What Makes a Good Presentation

Delivering a presentation gives you the ideal opportunity to convey your message to audiences of any size. A presentation allows you to connect with your audience using text and images whilst you speak, therefore using both sight and sound to stimulate the human senses. When multiple senses are used, the experience becomes more memorable and therefore your listener is more likely to recall the information that they were given in the future. It is easy to deliver an ineffective presentation, so here are our top five tips to make sure of a successful delivery time after time.

  • Using the correct equipment and lighting- A common setback in delivering a presentation is often not the content, but using the incorrect equipment or staging. Poor lighting, blurred text or imaging and inaudible sound can impede your listeners ability to concentrate, and distract from the message that you are delivering. Making use of high quality laptops, projectors and screens as well as illuminating your stage correctly, all contribute to a smooth and enjoyable delivery. If you are unable to access these, affordable hire equipment is available.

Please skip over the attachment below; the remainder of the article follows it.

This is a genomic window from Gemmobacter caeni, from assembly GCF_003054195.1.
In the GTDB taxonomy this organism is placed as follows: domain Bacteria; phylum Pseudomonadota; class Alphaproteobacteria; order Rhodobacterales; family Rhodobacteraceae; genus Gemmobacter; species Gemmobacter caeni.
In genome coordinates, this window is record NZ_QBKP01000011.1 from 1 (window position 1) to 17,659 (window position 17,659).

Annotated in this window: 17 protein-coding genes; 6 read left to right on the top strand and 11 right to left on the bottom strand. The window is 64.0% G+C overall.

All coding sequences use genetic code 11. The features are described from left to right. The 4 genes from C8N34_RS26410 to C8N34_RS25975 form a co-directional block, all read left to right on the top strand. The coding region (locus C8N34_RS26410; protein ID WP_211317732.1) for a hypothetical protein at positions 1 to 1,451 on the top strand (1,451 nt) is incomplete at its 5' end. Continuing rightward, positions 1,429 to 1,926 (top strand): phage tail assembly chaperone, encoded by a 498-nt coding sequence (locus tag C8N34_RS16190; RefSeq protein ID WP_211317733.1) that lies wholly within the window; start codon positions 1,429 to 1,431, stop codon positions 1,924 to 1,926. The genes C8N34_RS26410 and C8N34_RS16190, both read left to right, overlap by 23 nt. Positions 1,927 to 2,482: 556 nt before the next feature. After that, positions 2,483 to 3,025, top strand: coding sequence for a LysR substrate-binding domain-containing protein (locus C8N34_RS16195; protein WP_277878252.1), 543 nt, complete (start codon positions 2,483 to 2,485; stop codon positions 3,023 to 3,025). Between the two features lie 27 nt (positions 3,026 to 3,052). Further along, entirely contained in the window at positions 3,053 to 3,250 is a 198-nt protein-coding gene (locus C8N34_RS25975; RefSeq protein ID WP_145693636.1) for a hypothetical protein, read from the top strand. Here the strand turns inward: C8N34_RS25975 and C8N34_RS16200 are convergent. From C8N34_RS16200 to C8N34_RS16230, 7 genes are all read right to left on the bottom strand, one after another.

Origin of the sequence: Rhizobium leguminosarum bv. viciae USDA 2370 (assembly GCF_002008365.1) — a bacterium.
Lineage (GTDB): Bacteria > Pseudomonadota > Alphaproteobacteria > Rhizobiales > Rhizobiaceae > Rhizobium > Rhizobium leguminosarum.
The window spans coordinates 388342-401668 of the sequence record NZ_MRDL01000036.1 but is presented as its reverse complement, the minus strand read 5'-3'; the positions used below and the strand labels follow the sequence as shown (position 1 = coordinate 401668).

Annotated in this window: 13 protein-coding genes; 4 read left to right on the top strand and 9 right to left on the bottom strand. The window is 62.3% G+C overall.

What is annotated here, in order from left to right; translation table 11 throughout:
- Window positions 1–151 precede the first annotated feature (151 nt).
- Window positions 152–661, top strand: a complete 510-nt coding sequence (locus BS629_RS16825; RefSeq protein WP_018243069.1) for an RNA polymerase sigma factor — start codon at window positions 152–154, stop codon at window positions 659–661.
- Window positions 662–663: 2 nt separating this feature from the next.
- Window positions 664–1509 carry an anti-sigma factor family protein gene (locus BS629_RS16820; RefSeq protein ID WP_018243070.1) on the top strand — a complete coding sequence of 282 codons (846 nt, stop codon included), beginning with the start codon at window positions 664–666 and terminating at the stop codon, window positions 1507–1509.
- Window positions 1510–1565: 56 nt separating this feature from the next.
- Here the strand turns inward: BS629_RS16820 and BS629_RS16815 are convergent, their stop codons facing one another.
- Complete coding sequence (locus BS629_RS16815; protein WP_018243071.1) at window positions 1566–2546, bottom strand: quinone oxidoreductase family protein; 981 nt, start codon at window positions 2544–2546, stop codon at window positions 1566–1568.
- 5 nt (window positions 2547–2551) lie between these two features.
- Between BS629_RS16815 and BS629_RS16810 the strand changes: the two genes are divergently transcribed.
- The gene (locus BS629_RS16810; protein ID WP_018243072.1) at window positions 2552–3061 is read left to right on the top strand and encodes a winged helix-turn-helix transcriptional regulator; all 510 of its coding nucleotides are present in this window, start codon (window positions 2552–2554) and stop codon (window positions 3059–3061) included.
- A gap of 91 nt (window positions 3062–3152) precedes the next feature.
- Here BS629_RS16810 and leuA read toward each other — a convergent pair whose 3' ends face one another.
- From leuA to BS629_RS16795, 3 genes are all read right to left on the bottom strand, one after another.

• Face your audience at all times gaining eye contact where possible- So that you know what your audience is viewing at any given time in the presentation, either have a computer screen on a desk in front of you showing the presentation or print off the slides and use the paper copies as a speaking aid. Making eye contact with a many of your listeners as possible adds a level of intimacy and comfort to your presentation.
  • Know your audience- Prepare presentations that address the target audience. Be sure you know who your audience is—what are their backgrounds and knowledge level of the material you are presenting and what they are hoping to get out of the presentation? Deliver what the audience wants to hear.
  • Practice and time your presentation- When you give the presentation, stick to what you practice. It is common to deviate, and even worse to start presenting material that you know less about than the audience does. The more you practice, the less likely you will be to go off on tangents. Visual cues help here. The delivery to your audience should not be the first time you have read the content aloud. It’s very difficult to ‘cut’ a presentation at the event itself, so it’s a great mistake to run out of time. Most presenters prepare too much material; but nobody ever complains that a presentation was too short (it always allows more time for questions).
  • Have a clear key message- ensure that everything in your presentation is both consistent with, and supportive of, that key message. A good rule of thumb would seem to be that if you ask a member of the audience a week later about your presentation, they should be able to remember three points. If these are the key points you were trying to get across, you have done a good job. If they can remember any three points, but not the key points, then your emphasis was wrong.